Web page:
Sometimes I feel like Master D and I have a special bond. Everything I have been through, he has been through too.
I had a tumultuous pregnancy, with a number of physical and emotional stressors. For the first 12 weeks I was at risk of miscarriage (most likely) due to low progesterone levels. At about the seven week mark I arrived at the hospital, soaked in blood, sure that this time I had lost my baby.
We waited for a few hours to be seen, enough time to see women with enormous babies arriving, excited and anxious, for their scheduled c-section, and families with “It’s a Boy!” balloons racing up to meet the new arrival.
When it was my turn to have an ultrasound I braced myself for the seemingly inevitable “I’m sorry…” but it never came. Amazingly my little bean was still there with a strong heartbeat. The technician gave us some pictures and I stared at them in wonder on the car ride home.
And so he continued to thrive. And he still does. I watch him in wonder each day, amazed at the things he learns. I can’t believe we made him!
He’s seen me at my worst, my most darkest worst. And he’s seen me at my highest of high. And he still calls me Mummy with pride. He cuddles me when my hair is a mess, and he say’s “pretty” when I put on a jewelery. It’s unconditional, for both of us.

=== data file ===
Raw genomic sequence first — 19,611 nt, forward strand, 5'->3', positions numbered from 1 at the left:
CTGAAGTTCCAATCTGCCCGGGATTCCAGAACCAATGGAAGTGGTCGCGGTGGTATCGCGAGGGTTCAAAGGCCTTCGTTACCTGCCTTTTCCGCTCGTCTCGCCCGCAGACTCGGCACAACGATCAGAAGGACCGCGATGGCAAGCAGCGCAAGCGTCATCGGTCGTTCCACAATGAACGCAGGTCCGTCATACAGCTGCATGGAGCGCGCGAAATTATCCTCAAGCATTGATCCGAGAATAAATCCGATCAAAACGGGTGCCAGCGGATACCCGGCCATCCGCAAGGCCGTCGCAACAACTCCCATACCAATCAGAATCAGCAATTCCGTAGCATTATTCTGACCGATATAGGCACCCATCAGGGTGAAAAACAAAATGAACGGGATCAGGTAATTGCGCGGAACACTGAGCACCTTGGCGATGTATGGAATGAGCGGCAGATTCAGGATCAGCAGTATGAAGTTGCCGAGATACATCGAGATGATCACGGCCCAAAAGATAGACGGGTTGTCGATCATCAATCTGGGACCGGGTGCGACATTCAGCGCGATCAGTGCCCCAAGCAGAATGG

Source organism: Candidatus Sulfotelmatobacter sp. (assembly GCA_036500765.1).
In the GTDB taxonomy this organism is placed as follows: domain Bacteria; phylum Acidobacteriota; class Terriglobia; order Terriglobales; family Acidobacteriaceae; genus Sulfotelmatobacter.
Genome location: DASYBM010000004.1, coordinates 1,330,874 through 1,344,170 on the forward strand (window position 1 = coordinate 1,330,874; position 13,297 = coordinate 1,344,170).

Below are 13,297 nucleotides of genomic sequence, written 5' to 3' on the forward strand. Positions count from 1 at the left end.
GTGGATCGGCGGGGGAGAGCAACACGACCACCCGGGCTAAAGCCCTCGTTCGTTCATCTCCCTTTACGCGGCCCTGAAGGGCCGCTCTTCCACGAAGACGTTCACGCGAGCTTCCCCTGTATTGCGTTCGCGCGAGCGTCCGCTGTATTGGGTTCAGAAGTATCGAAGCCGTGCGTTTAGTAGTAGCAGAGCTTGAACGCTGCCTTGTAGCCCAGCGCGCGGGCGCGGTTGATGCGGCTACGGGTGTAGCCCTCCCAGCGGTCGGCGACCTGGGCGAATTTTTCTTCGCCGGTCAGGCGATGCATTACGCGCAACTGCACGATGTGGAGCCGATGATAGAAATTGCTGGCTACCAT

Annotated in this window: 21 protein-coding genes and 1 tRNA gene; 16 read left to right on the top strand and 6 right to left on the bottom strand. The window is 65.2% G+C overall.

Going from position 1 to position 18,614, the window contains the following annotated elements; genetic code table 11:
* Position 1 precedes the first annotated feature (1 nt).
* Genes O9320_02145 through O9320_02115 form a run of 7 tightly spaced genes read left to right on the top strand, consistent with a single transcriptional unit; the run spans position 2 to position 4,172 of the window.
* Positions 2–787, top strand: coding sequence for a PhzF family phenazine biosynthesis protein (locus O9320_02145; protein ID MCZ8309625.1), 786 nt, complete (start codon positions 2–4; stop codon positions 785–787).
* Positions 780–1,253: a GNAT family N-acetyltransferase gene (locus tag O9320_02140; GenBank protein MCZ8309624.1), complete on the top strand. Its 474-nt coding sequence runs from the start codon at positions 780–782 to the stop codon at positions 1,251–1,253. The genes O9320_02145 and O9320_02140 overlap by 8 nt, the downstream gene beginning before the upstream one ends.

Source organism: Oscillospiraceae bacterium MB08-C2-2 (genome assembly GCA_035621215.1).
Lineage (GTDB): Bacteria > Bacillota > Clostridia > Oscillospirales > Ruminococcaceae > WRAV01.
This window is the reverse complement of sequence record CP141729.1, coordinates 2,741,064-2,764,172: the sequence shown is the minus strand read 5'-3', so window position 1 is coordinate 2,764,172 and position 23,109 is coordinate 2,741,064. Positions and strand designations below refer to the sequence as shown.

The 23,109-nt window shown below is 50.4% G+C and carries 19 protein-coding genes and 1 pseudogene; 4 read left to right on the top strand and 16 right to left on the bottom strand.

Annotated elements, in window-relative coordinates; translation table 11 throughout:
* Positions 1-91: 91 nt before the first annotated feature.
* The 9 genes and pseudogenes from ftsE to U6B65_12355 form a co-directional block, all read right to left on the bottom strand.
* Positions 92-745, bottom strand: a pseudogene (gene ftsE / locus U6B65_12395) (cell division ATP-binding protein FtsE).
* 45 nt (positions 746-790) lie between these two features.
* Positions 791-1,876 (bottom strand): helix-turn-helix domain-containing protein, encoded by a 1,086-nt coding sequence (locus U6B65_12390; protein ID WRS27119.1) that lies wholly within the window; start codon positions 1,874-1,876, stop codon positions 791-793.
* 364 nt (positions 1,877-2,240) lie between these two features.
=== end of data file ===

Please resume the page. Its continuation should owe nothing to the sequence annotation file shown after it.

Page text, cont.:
And this is nothing out of the ordinary. The great love between mother and child has always been documented. This is no surprise to anyone.
Except perhaps me. I didn’t realise how much I could truly love someone until I became a mum. I didn’t know until I burst into uncontrollable sobs of joy as soon as I heard his first cry. I didn’t know.
I feel a kind of solidarity with Master D. Between us we managed to sustain the pregnancy, despite the problems. We went into hospital together, we bonded despite the bipolar and the depression and the psychosis. We got each other through it all, despite the circumstances.
And as much as he can get into mischief. As much as sometimes I lose my temper. As much as makes a mess and disrupts my plans. I wouldn’t change it for the world. He has taught me more about life than anyone else could.
But more than that he’s given me inspiration to keep going. Something to live for. Someone to make proud.
So thank you Master D, for choosing me as your Mummy.